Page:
Lost in all the talk about Steven Stamkos, Milan Lucic, and Loui Erickson are some real hidden gems in this year’s free agent class. One of those players is right wing Jiri Hudler, who’s coming off another solid season split between playing for the Calgary Flames and Florida Panthers. After posting career numbers of 31 goals and 76 points in 2014-2015, Hudler simmered down considerably this season, at least with the Flames where he had just 10 goals and 35 points over 53 contests. After being traded to the Panthers, Hudler finished out the season with six goals and 11 points in 19 games. For comparison, Hudler would have had 16 goals in 53 games at the pace he was scoring in Florida.
Hudler’s career season in 2014-2015 was understandably a byproduct of the overachievement that swept the entire Flames organization by storm. Hudler naturally fell back to Earth with the rest of the Flames team, but his performance with the Panthers is a testament to how the 32-year old forward can thrive in a winning situation if he’s utilized properly- He will deliver if he’s given a shoot-first role. Hudler has proved this in the three separate seasons where he scored 20+ goals. In all three instances (2008-2009, 2011-2012, 2013-2014) Hudler registered three of his four highest shot totals in a single season, exceeding 120 shots each year.
While his offensive output has been relatively volatile throughout his career, there’s a lot to Hudler’s game that makes him appeal to teams with a need for scoring wingers. In addition to showing flashes of having a knack for the net, this was Hudler’s third consecutive season where he finished with at least 30 assists, evidence that he can play a well-balanced offensive game. He’s also a good power play option, where he was awarded a considerable amount of time this season with Calgary. Having said that, Hudler only had three goals and ten points on the power play this year, attaining the majority of his offensive output in five-on-five situations. Teams like the Devils who struggled mightily in that category will certainly take these aspects of Hudler’s game into consideration. One of Hudler’s biggest appeals is the playoff experience he brings. He has 16 goals and 42 points in 83 playoff games, and won a Stanley Cup with the Detroit Red Wings in 2008. One of the biggest takeaways from his time in Calgary was how well he fit in the organization’s rebuilding plans. He was a complimentary asset on a line with Johnny Gaudreau and Sean Monahan, able to match the young duo’s speed and helped make their line a menacing force in the opponent’s zone, and led the team in scoring in 2014-2015.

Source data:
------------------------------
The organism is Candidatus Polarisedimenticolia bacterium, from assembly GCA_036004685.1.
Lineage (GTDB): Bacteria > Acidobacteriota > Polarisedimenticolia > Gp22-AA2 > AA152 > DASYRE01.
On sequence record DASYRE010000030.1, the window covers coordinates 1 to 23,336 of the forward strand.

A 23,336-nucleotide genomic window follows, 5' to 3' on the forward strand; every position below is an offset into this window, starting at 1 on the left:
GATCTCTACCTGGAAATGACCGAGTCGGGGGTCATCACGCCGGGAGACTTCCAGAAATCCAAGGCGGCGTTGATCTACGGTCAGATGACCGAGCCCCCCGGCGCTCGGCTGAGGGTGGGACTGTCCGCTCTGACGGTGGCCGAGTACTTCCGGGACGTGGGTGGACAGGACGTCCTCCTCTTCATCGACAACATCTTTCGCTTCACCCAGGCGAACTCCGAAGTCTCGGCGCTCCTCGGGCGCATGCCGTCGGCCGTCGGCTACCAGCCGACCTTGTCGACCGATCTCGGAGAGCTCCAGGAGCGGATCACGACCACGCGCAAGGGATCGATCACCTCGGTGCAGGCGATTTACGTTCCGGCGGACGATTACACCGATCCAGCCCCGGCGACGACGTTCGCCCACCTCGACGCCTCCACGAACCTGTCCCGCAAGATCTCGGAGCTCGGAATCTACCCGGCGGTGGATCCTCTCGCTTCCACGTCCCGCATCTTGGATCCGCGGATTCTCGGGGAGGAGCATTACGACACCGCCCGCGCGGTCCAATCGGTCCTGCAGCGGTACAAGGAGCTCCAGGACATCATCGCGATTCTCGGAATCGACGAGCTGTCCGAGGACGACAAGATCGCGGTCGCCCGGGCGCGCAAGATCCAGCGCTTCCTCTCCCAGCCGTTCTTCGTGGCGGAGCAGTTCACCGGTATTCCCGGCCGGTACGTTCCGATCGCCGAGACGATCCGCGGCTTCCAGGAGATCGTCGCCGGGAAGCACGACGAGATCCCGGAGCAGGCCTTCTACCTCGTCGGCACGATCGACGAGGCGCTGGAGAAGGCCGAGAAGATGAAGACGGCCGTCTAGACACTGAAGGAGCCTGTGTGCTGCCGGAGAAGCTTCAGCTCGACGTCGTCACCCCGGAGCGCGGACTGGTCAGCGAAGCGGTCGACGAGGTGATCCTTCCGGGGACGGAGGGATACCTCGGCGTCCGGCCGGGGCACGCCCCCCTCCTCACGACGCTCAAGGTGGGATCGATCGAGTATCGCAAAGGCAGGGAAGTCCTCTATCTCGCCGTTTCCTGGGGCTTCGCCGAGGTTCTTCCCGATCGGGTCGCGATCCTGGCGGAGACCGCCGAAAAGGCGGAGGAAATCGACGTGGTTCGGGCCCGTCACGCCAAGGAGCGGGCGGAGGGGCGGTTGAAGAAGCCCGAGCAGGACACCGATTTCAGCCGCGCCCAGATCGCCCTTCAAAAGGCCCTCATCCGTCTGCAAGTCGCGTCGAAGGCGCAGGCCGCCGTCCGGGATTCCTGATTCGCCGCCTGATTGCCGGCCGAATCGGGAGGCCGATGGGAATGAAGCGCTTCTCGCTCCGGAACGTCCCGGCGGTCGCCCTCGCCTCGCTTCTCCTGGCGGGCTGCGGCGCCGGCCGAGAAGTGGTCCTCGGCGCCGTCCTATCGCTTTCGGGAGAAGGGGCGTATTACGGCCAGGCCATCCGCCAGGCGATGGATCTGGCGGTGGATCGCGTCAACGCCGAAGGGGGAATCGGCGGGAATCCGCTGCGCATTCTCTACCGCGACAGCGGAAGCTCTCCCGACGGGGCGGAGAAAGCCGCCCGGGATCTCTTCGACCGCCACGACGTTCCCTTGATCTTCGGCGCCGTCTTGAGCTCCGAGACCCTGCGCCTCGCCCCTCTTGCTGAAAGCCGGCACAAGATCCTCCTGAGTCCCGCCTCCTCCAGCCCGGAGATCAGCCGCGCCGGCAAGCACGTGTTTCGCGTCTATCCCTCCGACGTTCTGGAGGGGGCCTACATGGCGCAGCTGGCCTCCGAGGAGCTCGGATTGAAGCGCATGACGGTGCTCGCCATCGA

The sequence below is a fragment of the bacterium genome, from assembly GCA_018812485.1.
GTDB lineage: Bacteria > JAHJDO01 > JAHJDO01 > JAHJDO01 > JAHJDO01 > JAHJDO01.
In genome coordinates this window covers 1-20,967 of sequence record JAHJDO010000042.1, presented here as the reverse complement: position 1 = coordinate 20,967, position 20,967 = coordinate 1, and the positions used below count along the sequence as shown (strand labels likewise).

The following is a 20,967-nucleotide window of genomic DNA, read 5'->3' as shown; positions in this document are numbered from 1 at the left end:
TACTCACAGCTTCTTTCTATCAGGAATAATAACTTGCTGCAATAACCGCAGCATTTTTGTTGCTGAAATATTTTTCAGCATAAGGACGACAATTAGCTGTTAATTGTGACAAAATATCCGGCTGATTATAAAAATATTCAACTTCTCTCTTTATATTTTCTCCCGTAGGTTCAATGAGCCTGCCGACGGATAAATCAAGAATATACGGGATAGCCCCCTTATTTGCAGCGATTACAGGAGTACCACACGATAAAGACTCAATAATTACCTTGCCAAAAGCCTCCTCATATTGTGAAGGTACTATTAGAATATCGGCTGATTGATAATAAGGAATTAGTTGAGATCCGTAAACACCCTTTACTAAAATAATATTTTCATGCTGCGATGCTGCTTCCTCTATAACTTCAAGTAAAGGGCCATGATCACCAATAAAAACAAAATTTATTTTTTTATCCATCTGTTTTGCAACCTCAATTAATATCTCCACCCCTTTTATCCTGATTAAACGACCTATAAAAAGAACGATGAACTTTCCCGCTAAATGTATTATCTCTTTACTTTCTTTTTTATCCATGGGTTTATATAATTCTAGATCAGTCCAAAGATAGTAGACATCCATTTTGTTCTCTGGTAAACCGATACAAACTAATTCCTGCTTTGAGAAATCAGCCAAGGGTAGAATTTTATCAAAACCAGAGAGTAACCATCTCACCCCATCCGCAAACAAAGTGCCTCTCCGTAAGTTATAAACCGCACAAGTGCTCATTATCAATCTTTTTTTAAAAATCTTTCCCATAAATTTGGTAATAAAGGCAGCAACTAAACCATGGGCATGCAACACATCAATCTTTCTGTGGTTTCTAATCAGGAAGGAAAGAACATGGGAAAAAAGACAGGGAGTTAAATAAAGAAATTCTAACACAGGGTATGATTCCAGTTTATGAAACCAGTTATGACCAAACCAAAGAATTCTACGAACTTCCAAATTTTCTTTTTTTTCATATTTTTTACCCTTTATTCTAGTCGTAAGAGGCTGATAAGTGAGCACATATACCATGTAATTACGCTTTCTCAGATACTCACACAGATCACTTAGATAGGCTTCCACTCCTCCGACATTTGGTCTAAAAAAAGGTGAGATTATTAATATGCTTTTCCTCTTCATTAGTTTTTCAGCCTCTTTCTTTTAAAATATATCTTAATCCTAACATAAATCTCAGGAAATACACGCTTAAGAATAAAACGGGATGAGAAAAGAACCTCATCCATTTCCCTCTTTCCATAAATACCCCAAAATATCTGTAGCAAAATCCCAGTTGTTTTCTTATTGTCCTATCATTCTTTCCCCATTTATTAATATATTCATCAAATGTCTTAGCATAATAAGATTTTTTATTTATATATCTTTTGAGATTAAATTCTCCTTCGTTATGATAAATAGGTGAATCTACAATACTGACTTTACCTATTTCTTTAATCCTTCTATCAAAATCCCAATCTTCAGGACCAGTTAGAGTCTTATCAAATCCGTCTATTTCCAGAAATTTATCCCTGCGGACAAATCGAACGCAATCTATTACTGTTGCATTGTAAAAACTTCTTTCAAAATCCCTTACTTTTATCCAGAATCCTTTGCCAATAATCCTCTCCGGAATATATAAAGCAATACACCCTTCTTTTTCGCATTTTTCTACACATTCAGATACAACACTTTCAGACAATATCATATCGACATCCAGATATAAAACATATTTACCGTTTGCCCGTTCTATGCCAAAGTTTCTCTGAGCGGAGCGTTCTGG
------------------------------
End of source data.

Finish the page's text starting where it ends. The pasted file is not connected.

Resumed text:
Seeing how well Hudler worked out in Calgary and the role he played in their 2014-2015 campaign is more than enough reason for me to believe he would be a good fit in New Jersey. The Devils have an abundance of young up and comers like Reid Boucher, Joseph Blandisi, along with players like Pavel Zacha in the pipeline. If Hudler would emulate the role he played with youngsters Johnny Gaudreau and Sean Monahan, he could help the Devils tap into an internal source of scoring that they’ve been seeking for the past few seasons. One playing scenario I can see Hudler in is a line with Jacob Josefson or rookie Pavel Zacha as his center, and someone like Reid Boucher or Joseph Blandisi on the left side. It’s worth reiterating that Hudler is a right wing, a department where the Devils are severely lacking depth in. Hudler becoming part of a right wing cast that already features Kyle Palmieri and Devante Smith-Pelley will help round out the Devil’s top-six, and give Coach Hynes a few more options for line combinations throughout the coming season.
Hudler also spent two seasons as Mike Cammalleri’s teammate in Calgary, so it’s possible these two can rekindle any old chemistry they previously had together. If not put on a youth-oriented line like in Calgary, I could envision him playing alongside Cammalleri and Henrique, where Hudler could wind up becoming next year’s rendition of Lee Stempniak. Term and price don’t seem like much of a factor when looking at a player like Hudler. I’m sure he’ll be looking for a similar amount of years like he had in his previous contract with a pay raise of at least $500K-$1 million a year. If he can be had for under $4.5 million, I wouldn’t be opposed to the Devils taking a stab at Hudler.